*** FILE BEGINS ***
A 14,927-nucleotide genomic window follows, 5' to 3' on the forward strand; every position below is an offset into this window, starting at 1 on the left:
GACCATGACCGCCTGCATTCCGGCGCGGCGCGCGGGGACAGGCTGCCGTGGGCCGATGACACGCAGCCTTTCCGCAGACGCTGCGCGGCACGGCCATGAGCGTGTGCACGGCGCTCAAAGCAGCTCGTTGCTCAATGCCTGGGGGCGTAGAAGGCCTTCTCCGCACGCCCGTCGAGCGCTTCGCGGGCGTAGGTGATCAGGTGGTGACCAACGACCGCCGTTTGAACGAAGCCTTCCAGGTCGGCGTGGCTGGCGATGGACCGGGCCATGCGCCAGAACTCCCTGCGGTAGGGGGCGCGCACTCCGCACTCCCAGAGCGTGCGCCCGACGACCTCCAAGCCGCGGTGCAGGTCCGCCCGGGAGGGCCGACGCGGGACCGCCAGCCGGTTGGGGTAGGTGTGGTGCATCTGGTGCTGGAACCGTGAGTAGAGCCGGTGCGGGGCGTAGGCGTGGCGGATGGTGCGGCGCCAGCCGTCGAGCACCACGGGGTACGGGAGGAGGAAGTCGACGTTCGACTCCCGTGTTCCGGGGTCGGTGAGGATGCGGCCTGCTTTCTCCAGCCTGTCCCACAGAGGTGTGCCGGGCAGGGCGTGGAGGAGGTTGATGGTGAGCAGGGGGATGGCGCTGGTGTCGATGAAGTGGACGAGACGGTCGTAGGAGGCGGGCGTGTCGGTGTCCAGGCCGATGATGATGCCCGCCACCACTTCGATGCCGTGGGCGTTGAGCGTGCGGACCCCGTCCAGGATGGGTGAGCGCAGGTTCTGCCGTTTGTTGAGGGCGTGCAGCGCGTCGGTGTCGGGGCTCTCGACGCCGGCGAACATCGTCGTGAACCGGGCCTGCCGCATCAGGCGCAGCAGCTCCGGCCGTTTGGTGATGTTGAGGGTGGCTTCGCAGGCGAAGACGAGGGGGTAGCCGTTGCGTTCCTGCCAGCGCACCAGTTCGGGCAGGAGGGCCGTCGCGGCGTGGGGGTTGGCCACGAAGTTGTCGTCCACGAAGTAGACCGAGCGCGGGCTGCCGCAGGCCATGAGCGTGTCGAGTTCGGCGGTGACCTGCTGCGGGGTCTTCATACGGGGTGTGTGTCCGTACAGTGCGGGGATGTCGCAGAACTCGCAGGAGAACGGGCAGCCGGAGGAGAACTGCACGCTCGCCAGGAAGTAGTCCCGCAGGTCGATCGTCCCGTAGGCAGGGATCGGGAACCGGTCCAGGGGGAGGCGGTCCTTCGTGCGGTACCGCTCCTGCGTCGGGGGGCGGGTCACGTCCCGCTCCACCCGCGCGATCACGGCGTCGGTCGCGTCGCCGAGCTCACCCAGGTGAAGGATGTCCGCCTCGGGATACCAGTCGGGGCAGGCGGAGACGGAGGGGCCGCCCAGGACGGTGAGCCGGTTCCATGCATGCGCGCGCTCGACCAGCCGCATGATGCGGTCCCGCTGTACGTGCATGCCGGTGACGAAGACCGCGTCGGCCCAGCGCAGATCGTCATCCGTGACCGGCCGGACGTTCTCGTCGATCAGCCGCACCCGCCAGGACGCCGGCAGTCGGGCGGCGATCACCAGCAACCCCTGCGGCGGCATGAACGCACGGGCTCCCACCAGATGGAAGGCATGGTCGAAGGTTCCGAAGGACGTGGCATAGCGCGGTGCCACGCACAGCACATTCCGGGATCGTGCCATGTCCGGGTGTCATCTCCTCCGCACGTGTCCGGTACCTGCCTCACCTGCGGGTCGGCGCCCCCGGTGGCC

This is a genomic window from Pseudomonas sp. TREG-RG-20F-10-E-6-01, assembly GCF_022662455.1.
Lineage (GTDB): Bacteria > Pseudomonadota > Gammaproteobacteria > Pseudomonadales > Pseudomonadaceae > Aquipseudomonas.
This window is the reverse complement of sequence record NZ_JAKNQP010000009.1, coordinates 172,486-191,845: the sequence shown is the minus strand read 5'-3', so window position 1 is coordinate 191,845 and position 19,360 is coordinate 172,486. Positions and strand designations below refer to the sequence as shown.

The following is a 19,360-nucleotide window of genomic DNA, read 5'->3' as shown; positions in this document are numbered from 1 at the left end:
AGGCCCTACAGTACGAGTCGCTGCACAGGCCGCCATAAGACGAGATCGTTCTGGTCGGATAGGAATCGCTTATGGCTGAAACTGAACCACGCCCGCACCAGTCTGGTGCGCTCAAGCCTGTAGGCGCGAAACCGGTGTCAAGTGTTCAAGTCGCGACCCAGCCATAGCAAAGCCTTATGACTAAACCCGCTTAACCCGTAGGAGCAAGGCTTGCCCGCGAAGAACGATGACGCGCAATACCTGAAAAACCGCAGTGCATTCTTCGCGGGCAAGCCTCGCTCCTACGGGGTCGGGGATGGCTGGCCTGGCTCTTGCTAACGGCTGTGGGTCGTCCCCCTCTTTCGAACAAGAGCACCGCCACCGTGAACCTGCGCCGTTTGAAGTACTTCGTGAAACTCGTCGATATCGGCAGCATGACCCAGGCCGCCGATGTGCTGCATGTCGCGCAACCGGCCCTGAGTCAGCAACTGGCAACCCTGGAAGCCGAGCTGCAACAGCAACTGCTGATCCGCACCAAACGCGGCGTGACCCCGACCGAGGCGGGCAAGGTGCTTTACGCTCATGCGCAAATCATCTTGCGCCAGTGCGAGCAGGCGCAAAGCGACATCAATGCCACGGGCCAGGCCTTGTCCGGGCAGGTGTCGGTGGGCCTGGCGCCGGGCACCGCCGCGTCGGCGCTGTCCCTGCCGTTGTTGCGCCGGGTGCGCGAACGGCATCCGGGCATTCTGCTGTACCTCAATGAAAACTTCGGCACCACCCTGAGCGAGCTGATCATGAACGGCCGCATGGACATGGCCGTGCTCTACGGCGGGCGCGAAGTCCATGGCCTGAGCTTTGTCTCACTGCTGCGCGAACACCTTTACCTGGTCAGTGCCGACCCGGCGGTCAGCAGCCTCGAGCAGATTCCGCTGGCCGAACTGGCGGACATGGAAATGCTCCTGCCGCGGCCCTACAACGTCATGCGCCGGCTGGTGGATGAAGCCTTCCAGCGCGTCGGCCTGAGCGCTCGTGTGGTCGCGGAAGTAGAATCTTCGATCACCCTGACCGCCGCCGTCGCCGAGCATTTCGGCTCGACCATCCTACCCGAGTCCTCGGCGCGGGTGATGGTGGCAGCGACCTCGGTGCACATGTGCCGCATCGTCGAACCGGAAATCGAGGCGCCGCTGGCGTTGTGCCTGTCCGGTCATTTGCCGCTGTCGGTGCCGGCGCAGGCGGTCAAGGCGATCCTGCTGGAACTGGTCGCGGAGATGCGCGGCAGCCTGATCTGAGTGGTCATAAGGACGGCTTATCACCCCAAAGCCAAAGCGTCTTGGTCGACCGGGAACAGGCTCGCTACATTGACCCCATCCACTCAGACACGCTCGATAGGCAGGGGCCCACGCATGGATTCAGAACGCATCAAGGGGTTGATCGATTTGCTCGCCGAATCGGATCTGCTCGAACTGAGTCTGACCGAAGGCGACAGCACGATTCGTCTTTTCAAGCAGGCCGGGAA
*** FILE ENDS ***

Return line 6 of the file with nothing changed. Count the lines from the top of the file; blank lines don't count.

The following is a 19,360-nucleotide window of genomic DNA, read 5'->3' as shown; positions in this document are numbered from 1 at the left end: